Large turnout for Ranelagh Club Longshot event
Over 120 people attended a successful Project Longshot information afternoon at the Ranelagh Club, in Mt Eliza on Saturday.
Project Longshot is the mission the find the first Allied shot of the Great War: a 40 kilogram steel shell, which Australian forces fired at the German cargo ship SS Pfalz from a Fort Nepean gun on August 5th, 1914 .
The two-hour presentation introduced the First Shot story to Ranelagh Club members and guests from across the community.
Ranelagh Club president Lawrence Henderson opened the day with an emotional tribute to the Ranelagh Club’s longest-serving member and Kokoda veteran, Lionel Smith, before former Victorian Premier and Chair of the Victorian Anzac Day Committee, Mr Ted Baillieu spoke about his passion for Melbourne, its history, and the global significance of the first shot.
Major Bernie Gaynor, Chair of the First Shot Committee eloquently recounted the events of August 5th, 1914 and enthralled the audience with his enthusiasm and knowledge of the first Allied shot of the Great War.
He also described the fascinating, but ill-fated, life of the SS Pfalz.
After Australian forces seized the ship, the Pfalz was renamed HMAT Boorara and served as an Australian troop-carrier in the Dardanelles and the North Sea. She was twice torpedoed and ended her life as a shipwreck off the Vancouver coast.
The event was attended by several relatives of those involved when the first shot was fired.
Margaret Robinson, grand-niece of Montgomery Robinson, the Australian pilot who allegedly scuffled with German captain Kuhiken for control of the Pfalz, shared some papers and cartoons of her famous relative with audience members.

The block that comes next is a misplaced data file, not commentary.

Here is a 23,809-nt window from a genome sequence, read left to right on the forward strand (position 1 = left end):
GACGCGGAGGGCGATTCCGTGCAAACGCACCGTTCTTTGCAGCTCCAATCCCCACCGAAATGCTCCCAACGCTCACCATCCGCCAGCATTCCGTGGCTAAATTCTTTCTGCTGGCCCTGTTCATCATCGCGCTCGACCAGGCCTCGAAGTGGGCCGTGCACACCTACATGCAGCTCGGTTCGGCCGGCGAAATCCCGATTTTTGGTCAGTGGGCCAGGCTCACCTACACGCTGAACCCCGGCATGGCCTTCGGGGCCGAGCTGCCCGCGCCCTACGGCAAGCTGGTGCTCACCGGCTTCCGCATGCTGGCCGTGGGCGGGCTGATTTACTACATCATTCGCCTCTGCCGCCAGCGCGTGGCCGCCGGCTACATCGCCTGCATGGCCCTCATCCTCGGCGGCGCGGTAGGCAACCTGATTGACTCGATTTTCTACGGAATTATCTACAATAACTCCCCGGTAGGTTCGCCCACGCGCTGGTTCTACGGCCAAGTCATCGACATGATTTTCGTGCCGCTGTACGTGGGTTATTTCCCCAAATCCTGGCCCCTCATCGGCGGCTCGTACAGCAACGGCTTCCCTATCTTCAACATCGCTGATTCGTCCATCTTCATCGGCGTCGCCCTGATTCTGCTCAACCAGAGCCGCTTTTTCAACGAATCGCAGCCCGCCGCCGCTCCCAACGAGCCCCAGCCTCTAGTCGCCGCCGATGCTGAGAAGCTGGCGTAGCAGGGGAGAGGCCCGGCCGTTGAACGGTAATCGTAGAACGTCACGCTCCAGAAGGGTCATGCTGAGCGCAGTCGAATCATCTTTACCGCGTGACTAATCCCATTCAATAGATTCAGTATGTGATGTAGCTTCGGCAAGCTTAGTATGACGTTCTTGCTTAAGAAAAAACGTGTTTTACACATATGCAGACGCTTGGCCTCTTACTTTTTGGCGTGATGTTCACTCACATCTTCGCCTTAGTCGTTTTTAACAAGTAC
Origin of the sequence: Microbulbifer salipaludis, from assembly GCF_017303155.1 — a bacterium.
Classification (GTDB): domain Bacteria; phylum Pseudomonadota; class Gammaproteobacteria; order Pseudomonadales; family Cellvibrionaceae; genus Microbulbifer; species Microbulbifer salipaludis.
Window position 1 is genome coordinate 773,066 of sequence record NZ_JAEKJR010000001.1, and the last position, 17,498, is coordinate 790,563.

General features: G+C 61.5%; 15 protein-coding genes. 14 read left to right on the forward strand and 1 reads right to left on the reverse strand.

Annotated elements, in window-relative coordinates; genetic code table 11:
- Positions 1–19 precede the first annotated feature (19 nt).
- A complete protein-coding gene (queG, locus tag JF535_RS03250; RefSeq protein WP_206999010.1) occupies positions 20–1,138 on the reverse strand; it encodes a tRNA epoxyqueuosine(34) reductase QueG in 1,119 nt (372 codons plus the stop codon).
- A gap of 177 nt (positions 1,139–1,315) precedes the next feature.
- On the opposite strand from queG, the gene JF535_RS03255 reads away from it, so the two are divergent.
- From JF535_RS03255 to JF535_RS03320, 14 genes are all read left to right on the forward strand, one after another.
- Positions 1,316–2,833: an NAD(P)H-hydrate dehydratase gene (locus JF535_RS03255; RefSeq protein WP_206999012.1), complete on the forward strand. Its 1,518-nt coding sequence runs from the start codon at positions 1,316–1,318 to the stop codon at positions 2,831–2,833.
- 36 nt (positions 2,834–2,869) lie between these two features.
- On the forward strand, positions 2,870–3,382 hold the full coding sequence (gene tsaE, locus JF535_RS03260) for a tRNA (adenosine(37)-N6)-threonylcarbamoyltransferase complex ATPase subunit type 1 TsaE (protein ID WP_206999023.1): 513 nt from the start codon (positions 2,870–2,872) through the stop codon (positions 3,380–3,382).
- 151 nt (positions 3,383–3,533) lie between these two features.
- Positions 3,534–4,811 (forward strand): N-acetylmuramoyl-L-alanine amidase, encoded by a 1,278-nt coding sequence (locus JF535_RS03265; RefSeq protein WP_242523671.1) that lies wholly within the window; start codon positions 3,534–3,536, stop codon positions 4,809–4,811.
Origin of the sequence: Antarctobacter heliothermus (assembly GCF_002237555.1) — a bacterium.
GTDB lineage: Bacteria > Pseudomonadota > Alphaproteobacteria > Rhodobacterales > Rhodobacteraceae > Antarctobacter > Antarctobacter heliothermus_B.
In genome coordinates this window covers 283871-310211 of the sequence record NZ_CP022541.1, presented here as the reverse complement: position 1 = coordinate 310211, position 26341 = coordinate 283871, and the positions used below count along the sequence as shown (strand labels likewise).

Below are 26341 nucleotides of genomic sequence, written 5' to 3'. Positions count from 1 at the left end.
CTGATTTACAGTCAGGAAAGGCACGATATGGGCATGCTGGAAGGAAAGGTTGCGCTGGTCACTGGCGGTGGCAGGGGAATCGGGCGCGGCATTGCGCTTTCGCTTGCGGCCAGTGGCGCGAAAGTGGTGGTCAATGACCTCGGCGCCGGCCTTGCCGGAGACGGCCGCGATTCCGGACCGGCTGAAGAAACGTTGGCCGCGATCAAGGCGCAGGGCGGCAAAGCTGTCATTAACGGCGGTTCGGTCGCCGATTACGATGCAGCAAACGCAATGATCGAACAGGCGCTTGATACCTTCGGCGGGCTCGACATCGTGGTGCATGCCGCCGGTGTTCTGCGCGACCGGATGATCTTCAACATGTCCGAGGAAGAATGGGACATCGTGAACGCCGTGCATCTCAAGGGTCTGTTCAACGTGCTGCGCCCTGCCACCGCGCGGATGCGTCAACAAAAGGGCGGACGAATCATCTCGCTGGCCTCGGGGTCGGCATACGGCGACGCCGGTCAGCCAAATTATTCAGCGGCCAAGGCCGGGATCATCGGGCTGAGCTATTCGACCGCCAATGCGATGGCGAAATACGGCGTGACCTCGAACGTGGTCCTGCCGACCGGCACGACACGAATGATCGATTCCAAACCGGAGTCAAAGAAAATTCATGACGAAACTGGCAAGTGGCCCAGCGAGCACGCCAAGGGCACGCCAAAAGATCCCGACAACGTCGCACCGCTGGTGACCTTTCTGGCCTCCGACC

Ken Penaluna, Grandson of gunner Edward Quirke, also attended with memorabilia.
Mount Eliza Secondary College students Harry Maxwell and Josh Daly built an information display for the event, centrepiece of which was a beautiful replica shell that Josh Daly and his grandfather made during the recent school holidays.
Project Longshot Team Leader Mark Ryan outlined a timeline for the mission and spoke about the technical difficulties of searching for a small object in such a vast area and the equipment they will need to find a six-inch shell under a metre of sand. Mr Ryan is founder of Souther Ocean Exploration, Australia’s most successful shipwreck discovery team.
Filmmaker Terry Cantwell spoke about the importance of local stories and closed the day with a call for community involvement in Project Longshot.
On August 5th, 2014 a special commemorative event will be held at Point Nepean fort, which is open to all Australians.